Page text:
A Decade of 'Software Eating the World' with Marc Andreessen
Why "scarce" natural resources will never run out, how to climb the skills ladder and a powerful piece of advice for Gen-z's starting their career.
Last night, the Good Time Show hosted by Sriram and Aarthi, and joined by Steven Sinofsky, on clubhouse brought back the incredible “Tech Talks” they had earlier this year. This time the special guest was the man, the myth, the legend himself: Marc Andreessen. The event pulled a large audience of over 2,000 listeners, the majority of whom stayed for the entirety of the 80+ minute episode.
Climbing the Skills Ladder
“This is a topic that can be sensitive at times. I grew up in the frozen tundra of Wisconsin, where I worked minimum wage jobs for 8 years. So I’ve been there.”
The famed venture capitalist, Marc Andreessen, said as he was making a point about technology improving the quality of life for the lower class.
”There’s a really important thing that’s easy to forget: the lower income someone is, the more they tend to benefit from technology. The less you make, the higher percent of your income you spend on basic goods. Technological advances in the economy translates to productivity growth. Productivity translates to lower prices for consumers. Lower prices for consumers translates to the equivalent of a raise. If you slow down technological advances, you are impairing the ability of lower income people to climb the skill ladder.”
Sriram asked “So how do you climb the skill ladder?”
“It’s not that easy to apply and get accepted to Stanford. Most people don’t have those opportunities. It’s also a practical issue - universities just don’t accept that many people. One of the gigantic opportunities is online education, particularly for technical skills. And now pair this with the online economy. If I can get my education online and work remotely, I can climb the income ladder a lot easier than it’s ever been before, even being from a small rural town where opportunities may seem scarce.”
Marc went on to talk about the disconnect between the elite who has these discussions about improving the economic opportunities for lower income families and those families themselves, who are the people actually impacted by these policies.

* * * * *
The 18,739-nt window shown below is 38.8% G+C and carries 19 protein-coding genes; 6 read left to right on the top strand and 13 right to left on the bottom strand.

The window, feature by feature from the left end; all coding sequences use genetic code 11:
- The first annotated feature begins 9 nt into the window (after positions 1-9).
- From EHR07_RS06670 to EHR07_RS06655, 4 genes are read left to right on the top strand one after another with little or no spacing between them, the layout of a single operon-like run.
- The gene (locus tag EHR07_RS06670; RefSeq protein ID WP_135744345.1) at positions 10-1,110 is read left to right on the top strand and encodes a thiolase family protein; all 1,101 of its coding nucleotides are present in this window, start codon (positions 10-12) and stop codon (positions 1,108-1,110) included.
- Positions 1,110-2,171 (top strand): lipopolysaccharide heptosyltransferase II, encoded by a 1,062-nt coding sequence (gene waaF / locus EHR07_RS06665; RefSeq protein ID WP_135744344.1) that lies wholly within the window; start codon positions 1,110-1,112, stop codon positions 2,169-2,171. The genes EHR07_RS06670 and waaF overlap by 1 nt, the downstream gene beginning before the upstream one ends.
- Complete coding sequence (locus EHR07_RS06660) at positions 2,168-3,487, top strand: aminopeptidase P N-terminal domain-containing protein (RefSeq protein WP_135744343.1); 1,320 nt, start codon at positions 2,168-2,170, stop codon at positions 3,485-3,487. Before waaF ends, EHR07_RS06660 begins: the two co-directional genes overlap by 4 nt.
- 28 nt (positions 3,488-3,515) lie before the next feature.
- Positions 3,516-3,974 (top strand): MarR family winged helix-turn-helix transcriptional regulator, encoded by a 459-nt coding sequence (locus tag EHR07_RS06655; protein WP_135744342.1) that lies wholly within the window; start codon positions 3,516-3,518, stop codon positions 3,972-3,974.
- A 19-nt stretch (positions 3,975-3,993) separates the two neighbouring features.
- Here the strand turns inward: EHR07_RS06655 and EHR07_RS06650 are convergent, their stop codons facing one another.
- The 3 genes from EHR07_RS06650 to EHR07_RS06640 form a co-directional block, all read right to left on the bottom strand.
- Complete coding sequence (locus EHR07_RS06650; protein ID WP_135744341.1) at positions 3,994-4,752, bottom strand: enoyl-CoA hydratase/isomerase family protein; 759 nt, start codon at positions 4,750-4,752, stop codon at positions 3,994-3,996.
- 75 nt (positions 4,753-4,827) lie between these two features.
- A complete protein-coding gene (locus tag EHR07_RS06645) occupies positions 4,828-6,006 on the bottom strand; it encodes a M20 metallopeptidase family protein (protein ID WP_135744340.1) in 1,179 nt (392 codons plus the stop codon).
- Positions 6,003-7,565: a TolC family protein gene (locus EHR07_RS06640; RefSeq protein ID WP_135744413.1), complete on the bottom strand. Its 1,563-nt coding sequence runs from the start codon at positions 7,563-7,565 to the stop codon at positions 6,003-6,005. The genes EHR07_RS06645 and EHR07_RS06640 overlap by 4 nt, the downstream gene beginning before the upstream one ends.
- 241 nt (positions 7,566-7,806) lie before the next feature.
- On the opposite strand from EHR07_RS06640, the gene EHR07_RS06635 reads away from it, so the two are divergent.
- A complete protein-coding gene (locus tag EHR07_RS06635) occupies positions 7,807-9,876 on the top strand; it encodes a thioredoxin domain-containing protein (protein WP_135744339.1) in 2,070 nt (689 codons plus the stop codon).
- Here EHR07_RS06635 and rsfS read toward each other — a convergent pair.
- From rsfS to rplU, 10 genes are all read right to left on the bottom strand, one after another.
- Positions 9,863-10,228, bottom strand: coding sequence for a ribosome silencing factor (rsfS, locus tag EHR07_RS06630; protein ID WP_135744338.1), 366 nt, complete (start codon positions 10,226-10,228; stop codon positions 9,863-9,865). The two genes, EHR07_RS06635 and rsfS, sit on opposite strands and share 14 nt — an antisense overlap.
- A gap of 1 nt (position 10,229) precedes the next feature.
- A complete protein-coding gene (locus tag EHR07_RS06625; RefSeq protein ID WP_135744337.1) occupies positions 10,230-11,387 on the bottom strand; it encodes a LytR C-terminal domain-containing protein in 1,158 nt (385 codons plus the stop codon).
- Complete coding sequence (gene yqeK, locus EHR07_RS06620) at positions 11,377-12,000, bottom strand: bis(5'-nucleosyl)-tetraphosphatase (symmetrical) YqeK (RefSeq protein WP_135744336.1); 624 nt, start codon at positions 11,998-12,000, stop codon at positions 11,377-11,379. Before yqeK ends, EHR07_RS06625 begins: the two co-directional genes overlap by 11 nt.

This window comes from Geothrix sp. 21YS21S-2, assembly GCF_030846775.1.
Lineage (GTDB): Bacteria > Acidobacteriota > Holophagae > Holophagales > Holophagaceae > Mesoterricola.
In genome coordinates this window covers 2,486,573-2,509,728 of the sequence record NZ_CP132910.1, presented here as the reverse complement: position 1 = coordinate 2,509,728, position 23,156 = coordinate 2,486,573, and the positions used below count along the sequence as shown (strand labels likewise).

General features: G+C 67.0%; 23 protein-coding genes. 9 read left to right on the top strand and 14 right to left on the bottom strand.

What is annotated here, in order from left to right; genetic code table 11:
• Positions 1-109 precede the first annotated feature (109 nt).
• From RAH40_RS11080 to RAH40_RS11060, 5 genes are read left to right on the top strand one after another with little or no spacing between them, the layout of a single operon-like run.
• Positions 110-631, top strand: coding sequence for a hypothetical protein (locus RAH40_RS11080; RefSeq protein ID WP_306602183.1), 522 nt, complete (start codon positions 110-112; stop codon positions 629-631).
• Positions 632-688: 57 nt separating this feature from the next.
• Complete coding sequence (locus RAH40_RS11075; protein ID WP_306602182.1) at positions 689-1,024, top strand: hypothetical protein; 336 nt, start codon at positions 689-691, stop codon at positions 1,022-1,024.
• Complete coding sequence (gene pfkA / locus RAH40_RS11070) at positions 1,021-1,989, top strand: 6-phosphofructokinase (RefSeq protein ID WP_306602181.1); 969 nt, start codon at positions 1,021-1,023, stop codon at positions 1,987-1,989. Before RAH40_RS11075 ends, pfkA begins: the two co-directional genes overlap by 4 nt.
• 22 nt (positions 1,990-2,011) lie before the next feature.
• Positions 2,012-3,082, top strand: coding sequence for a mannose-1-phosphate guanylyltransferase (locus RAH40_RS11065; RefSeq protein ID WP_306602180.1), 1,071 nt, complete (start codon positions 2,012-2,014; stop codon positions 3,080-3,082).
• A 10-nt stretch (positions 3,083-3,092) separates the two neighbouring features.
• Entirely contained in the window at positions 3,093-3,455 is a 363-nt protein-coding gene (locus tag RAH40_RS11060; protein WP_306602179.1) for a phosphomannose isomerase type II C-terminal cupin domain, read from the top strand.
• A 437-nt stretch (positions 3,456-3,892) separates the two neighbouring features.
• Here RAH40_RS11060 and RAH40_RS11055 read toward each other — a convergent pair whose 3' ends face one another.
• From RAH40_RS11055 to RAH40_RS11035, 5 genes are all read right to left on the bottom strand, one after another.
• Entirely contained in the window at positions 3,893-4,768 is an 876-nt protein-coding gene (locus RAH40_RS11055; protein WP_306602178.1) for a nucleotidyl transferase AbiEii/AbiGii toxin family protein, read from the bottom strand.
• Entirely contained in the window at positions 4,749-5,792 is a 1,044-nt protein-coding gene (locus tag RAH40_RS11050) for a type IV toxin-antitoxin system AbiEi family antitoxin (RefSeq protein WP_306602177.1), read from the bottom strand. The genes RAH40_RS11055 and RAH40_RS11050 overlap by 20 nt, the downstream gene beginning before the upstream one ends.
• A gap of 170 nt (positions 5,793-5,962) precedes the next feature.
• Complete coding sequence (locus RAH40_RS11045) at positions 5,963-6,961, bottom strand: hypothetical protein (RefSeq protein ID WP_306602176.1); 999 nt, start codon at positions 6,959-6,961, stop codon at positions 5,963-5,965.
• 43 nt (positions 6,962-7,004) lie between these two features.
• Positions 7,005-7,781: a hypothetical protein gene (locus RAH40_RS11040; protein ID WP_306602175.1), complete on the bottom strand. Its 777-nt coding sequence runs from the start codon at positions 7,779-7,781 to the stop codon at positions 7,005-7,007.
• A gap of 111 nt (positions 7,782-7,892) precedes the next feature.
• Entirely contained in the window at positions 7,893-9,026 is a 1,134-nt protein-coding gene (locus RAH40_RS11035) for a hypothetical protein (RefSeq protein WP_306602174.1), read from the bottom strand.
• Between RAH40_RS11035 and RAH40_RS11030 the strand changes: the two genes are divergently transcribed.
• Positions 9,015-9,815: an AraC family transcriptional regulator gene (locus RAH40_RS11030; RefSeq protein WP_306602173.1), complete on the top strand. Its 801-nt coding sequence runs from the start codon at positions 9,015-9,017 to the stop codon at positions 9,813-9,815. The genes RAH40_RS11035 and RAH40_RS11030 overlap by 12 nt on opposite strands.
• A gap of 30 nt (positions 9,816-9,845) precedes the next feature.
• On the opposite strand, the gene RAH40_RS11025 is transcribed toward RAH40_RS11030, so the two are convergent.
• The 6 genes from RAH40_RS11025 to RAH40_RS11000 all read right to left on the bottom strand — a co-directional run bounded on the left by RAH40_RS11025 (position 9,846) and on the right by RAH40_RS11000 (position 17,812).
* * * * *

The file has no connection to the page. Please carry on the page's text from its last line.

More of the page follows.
Aarthi asked “How much of that is people thinking the world is an even sum game.”
Marc replied: “The majority of the people in the “elite” who claim they’re representing people of lower income, they actually think they are. I believe people generally have good intent. The finite game fallacy is this 1-dimensional view. That there’s a limited number of money and resources in this world. As a consequence, you have this fundamentally marxist idea that if you’re going to talk about money, it’s either we’re going to get it or they’re going to get it. The more you understand the economy, the more you realize this view isn’t correct.”
Supply and Demand of Natural Resources
Sriram: “Could you elaborate on natural resources since many of those are actually finite and people would argue that they definitely won’t last forever.”
Marc: “There’s this interesting thing that happens—people will freak out when they think a natural resource is about to run out, and you never actually run out of those things. The price changes according to supply and demand. Let’s take oil for example. So if you have a surplus, prices fall. If prices fall, the people extracting the oil have less incentive to do so, therefore they stop extracting oil. Then the supply declines, so prices rise. Basically you have this feedback loop between the consumers and the people extracting a particular resource. When oil is about to run out, the prices will shoot up.